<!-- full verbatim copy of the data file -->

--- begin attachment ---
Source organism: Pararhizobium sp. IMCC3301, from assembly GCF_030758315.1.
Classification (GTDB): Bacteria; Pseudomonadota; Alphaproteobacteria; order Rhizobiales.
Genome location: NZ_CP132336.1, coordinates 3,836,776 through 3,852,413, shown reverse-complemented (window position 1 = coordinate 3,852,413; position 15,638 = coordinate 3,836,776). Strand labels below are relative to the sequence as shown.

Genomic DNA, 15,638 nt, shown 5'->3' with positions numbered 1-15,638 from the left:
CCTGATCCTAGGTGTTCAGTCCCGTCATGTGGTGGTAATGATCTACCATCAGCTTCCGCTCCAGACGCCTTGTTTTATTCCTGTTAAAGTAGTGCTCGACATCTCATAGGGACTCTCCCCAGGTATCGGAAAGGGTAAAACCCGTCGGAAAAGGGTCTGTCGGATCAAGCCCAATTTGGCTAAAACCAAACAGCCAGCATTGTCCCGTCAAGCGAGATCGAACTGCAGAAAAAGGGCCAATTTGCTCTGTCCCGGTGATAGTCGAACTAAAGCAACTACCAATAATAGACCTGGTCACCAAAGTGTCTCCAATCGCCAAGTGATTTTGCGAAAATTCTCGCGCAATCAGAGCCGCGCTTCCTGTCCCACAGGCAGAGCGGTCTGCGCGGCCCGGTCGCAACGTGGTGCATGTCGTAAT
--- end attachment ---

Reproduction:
Source organism: Pararhizobium sp. IMCC3301, from assembly GCF_030758315.1.
Classification (GTDB): Bacteria; Pseudomonadota; Alphaproteobacteria; order Rhizobiales.
Genome location: NZ_CP132336.1, coordinates 3,836,776 through 3,852,413, shown reverse-complemented (window position 1 = coordinate 3,852,413; position 15,638 = coordinate 3,836,776). Strand labels below are relative to the sequence as shown.

Genomic DNA, 15,638 nt, shown 5'->3' with positions numbered 1-15,638 from the left:
CCTGATCCTAGGTGTTCAGTCCCGTCATGTGGTGGTAATGATCTACCATCAGCTTCCGCTCCAGACGCCTTGTTTTATTCCTGTTAAAGTAGTGCTCGACATCTCATAGGGACTCTCCCCAGGTATCGGAAAGGGTAAAACCCGTCGGAAAAGGGTCTGTCGGATCAAGCCCAATTTGGCTAAAACCAAACAGCCAGCATTGTCCCGTCAAGCGAGATCGAACTGCAGAAAAAGGGCCAATTTGCTCTGTCCCGGTGATAGTCGAACTAAAGCAACTACCAATAATAGACCTGGTCACCAAAGTGTCTCCAATCGCCAAGTGATTTTGCGAAAATTCTCGCGCAATCAGAGCCGCGCTTCCTGTCCCACAGGCAGAGCGGTCTGCGCGGCCCGGTCGCAACGTGGTGCATGTCGTAAT